Is it true that for any abelian group $G$, if there is some integer $k$ satisfying $g^k = e$ for every $g \in G$, then $G$ is finite?

This is true if $G$ is finitely generated.

I believe that it is true in the general case but am struggling to prove this. Any help is appreciated.

EDIT: Alan Wang points out a simple counterexample to the proposition.

My original idea for this question came from Keith Conrad's algebra notes, which has the following exercise.

Show a finitely generated $A$-module $M$ is a torsion module if and only if there is some $a \ne 0$ in $A$ such that $aM = 0$. (This is false without a hypothesis of finite generatedness even for $A = \mathbb{Z}$, since infinite torsion abelian groups exist.)

It's the parenthetical which now has me confused. How is an infinite torsion abelian group an automatic counterexample?

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    $\begingroup$ What about infinite direct product of $\Bbb{Z}_2$? $\endgroup$ – Alan Wang Jul 21 '18 at 6:43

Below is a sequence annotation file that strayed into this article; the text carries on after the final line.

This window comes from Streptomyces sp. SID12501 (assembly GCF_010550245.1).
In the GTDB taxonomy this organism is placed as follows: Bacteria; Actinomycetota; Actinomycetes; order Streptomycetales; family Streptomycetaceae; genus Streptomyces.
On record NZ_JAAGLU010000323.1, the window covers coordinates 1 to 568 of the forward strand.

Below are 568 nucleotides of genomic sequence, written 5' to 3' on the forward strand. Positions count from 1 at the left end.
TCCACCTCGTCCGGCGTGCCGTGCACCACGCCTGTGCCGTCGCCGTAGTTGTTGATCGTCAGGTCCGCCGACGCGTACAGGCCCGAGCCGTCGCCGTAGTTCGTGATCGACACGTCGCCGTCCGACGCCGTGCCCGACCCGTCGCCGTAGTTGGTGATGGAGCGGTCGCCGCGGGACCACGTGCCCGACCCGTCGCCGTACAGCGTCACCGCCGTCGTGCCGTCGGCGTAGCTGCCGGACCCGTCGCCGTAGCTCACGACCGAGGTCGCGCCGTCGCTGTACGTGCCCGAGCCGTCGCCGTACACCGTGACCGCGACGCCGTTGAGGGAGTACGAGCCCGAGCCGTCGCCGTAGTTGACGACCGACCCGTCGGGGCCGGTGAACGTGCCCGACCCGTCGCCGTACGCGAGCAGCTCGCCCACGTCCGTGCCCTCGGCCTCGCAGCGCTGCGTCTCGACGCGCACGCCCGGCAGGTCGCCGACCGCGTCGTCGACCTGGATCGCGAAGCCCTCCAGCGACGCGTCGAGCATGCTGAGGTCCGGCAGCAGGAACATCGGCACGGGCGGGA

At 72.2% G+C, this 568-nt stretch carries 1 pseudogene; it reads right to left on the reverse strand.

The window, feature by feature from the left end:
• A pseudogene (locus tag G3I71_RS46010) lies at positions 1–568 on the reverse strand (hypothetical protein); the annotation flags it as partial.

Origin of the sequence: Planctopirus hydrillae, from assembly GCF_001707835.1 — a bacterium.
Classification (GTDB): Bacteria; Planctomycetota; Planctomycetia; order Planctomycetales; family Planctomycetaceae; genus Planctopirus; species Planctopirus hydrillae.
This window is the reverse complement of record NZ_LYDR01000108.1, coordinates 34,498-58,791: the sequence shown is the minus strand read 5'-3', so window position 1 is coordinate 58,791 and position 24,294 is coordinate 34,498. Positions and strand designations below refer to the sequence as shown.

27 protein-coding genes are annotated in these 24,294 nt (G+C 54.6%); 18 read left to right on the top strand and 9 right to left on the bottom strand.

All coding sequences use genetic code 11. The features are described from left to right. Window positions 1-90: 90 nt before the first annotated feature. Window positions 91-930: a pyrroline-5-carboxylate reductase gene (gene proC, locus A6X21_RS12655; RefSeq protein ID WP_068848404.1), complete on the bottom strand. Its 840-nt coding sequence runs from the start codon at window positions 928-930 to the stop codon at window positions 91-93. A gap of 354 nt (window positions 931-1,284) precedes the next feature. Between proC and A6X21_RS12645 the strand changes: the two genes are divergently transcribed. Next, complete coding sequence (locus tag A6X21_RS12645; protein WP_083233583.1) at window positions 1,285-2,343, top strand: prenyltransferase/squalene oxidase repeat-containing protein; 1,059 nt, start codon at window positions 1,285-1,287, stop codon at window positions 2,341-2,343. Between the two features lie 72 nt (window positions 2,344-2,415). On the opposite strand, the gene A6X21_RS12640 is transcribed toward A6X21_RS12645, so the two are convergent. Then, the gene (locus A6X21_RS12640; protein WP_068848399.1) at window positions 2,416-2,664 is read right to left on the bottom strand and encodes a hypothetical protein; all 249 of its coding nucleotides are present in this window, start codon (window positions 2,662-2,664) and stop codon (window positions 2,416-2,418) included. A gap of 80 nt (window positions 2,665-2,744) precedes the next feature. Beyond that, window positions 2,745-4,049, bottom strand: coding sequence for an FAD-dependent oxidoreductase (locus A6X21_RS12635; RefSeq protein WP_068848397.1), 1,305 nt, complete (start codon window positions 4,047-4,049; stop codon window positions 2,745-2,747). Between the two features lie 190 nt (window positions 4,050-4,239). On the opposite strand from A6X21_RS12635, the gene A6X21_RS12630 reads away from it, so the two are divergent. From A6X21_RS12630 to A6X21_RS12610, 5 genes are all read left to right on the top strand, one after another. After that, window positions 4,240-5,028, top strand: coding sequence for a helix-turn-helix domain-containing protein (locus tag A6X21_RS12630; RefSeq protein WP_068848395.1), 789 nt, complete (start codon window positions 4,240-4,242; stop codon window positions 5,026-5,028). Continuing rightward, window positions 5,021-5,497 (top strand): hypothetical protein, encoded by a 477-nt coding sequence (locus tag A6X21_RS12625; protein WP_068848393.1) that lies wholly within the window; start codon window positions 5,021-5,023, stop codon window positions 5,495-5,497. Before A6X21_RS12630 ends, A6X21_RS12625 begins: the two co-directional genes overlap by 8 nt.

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    $\begingroup$ It is false, take $C_p^{\mathbb{N}}$ for example. $\endgroup$ – jgon Jul 21 '18 at 6:43
  • $\begingroup$ Why couldn't the group have an infinite number of elements all of finite order? $\endgroup$ – fleablood Jul 21 '18 at 6:44
  • $\begingroup$ "This is true if G is finitely generated." And it'd be false if it where infinitely generated. So the question is: is it possible to have an infinitely generated group where every element has a finite order? And ... why the heck not? As Alan Wang suggests why not $\mathbb Z_2^{\mathbb N}$ or, more generally, $ \times_{i\in \mathbb N} \mathbb Z_{k_i}$ $\endgroup$ – fleablood Jul 21 '18 at 6:49
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    $\begingroup$ For nonabelian groups you might want to explore the Burnside Problem. It is now known that there are infinite groups which are finitely generated and in which all the elements have bounded order. $\endgroup$ – Mark Bennet Jul 21 '18 at 7:03

Existence of an infinite torsion group in itself does not necessarily provide a counterexample for the (parenthesised part of the) proposition.

However, consider e.g. $\Bbb Q/\Bbb Z$. Here each element $a/b$ is killed by an integer ($b$), but no integer kills the whole group.


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